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An Open Window is an experimental MOD for Half-Life 2, Episode 2. In this project I will attempt to bring the concept of different realities to life in a realistic scenario. Instead of being another Shooter, AnOpWi centers around the role of the player and his/her experience, emotion and memories. By interacting with the world the player will define his own reality within the story. For this project I chose an open development cycle, which means I will update very frequently and share every step I take in the process of creating this game. Next to the regular media updates, I will also share my thoughts on the different areas of game design in the form of articles. In every article I will also ask for your opinion with the Question of the Day. This MOD also functions as a knowledge base for new and experienced designers.
This tutorial shows you how to replace textures on models from Half-Life 2.
Posted by Hezus on Jan 28th, 2011
Half-Life 2 offers quite a lot of content. As a mapper you can easily fill your world with props and make your level look good. Although sometimes these props do not really fit your setting or colour scheme. If you are also a modeller you'll be able to make your own model, but most mappers lack this ability. Do not dispair, you can adjust props fairly simple.
Note: This tutorial will only cover how to change the textures. The shape (mesh) of the model cannot be changed without modelling knowledge.
First off, find a prop you want to change. I want to use this sink, but all the smudge and dirt does not fit my environment so I need to get rid of it. To do this I'll need to find the right paths of the model and the location of the material (the texture) it uses.
1. Finding the texture
Go into Hammer and place a prop_static and Browse to the above sink prop (furnituresink001a.mdl). Now when you're in the Model Browser, note the MOD (HL2) and the path where you can find this prop, which is ../props_c17/
Now go into Source SDK and open the Model Viewer. Open the sink model in ../props_c17 and check the MODEL tab. To the right you'll see a dialog box (VMT's Loaded) and it shows you a list of materials the model uses. These are the actual textures. Take note of the path: ../models/props_c17/furnituretoletsink001a (notice the typo? bad Valve.. ;) )
These textures are not just freely available in the HL2 folder. They're stored into package files called GCF's. To acces them you'll need a programm called GCFScape. Download it here and install it. Open the programm go to File -> Open and find the source materials.gcf file. It's found in your Steam folder at ../Steam/steamapps/.
Browse to the sink material and take note of the folder structure: ../hl2/materials/models/props_c17/
You'll see that there are 2 materials: furnituretoletsink001a.VMT, and furnituretoletsink001a.VTF. The VMT file is used to define properties and paths of the texture. More on VMT's later. The VTF is the actual texture. Extract the VTF file somewhere where you can find it.
2. Editing the Texture
While Source can read these VTF files just fine, your favourite editing programm can't. This means you'll need to convert them and for that you'll need another programm: VTFEdit. Download and install. Open VTFEdit and open the furnituretoletsink001a.vtf file. Then Export it (File -> Export) and save it as a BMP file. Now you can open it with any editor.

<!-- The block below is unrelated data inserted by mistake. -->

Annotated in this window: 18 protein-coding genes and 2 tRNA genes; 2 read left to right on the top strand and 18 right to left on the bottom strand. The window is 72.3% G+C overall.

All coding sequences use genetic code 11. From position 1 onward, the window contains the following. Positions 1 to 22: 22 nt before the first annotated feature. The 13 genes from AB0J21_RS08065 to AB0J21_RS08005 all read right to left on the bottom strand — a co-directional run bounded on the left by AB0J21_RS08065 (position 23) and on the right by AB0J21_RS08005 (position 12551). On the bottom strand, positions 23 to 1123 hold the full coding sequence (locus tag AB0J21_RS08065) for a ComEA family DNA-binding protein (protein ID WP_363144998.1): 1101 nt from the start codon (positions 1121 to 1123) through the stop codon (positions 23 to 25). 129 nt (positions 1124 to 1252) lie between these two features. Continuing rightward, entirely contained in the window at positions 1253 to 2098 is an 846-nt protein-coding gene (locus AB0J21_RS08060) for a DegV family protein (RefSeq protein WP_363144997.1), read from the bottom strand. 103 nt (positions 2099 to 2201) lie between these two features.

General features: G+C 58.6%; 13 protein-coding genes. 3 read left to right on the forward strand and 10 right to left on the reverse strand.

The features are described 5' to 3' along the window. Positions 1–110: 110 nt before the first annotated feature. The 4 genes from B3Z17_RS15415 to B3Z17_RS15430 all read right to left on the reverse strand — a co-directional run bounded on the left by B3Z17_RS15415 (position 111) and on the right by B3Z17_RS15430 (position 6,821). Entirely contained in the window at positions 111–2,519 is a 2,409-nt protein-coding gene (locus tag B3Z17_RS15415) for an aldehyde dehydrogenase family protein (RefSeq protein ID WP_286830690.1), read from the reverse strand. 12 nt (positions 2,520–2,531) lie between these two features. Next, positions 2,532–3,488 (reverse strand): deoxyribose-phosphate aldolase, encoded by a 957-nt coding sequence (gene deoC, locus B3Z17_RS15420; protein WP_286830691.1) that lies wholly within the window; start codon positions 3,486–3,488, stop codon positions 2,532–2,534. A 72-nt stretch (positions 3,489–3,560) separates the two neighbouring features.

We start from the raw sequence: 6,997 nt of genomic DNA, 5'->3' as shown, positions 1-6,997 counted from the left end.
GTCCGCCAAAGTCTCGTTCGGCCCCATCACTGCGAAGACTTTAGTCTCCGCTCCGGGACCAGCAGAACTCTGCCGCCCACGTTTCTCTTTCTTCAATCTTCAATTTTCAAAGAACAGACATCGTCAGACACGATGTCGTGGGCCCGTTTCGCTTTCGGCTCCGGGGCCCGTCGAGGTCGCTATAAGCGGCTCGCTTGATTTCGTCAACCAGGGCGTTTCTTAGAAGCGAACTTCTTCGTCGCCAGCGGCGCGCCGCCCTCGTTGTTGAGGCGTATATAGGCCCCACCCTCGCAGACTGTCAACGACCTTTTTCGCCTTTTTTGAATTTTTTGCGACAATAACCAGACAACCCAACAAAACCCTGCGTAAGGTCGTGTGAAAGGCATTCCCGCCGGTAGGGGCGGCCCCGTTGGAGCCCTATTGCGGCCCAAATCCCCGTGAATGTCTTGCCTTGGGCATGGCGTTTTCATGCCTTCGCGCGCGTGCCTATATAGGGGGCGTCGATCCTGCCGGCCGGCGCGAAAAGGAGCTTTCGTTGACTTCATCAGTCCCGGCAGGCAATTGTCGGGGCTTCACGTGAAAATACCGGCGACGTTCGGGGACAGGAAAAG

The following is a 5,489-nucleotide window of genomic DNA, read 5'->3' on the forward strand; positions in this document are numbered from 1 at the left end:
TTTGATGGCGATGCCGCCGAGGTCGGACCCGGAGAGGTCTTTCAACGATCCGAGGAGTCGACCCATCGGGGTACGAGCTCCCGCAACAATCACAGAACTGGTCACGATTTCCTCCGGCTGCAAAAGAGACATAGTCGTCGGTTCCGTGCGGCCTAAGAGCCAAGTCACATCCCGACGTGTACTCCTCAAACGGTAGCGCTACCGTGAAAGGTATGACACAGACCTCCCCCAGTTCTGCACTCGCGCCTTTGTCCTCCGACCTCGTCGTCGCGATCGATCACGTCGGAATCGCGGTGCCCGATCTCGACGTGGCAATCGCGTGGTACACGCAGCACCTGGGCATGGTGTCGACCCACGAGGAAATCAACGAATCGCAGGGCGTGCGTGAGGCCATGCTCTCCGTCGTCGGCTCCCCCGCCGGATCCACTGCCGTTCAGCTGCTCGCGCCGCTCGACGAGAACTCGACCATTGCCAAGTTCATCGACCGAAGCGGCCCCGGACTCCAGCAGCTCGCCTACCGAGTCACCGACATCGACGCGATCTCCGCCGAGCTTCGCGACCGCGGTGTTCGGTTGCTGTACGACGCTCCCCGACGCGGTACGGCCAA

I used Photoshop CS4 to brush the smudge away and recreated a few details. Note that you'll have to keep to the layout of the orignal texture. For instance: the faucet uses a different part of the material than the porcelain sink. If you want to change the colour of the faucet, only edit the part of the texture the faucet uses. The same goes for details on the texture. You can't place the drainage hole in the sink in a different place without messing up the looks of the model.
Edit the BMP till you are happy with the results. Now you'll have to convert it back to VTF. Open VTFEdit and import the BMP (File -> Import). Click OK to accept the default settings. Now Save As and overwrite the orignal furnituretoletsink001a.vtf file. Make sure you use the exact same name or else Source won't be able to find the texture, unless you edited the VMT file as well.
3. Replacing the Texture
Now comes the tricky part. You can't just place this VTF back into the GCF package file. But luckily the folks at Valve were nice enough to offer us an alternative: you can place the texture in your HL2 folder manually. Source will always pick the manually placed file over the one in the GCF file as long as you correctly mimic the folder structure.
In GCFScape we've seen the folder structure for our VTF file: ../hl2/materials/models/props_c17/. Now go into your Steam/steamapps/youraccount/ folder and find the MOD you are mapping for. I'll use the regular Half-Life 2 folder. As you can see this contains the ../hl2 folder, just like in GCFScape. Go into this folder and recreate the folder structure -> /materials -> /models / props_c17/. Now put your furnituretoletsink001a.vtf file into the newly created ../props_c17 folder.
NOTE: if you are using Episode 1 or Episode 2, do not use the ../hl2 folder, but the ../episodic (for Ep1) or ../ep2 (for Ep2) folder.
Now go back into Hammer and if you've done it all correctly, you'll see your new texture on the sink. And it might just look like this. Nice and clean and perfect for my environment.
Additional Info on VMT's:
VMT's are text files that define the properties of a texture. If you change a wood texture to rock, you want the engine to know that. Extract the VMT file and edit it. For instance, "$basetexture" will define the path where the material can be found and "$surfaceprop" defines the material type. For more full listing and explanation check the Valve Developer Community here.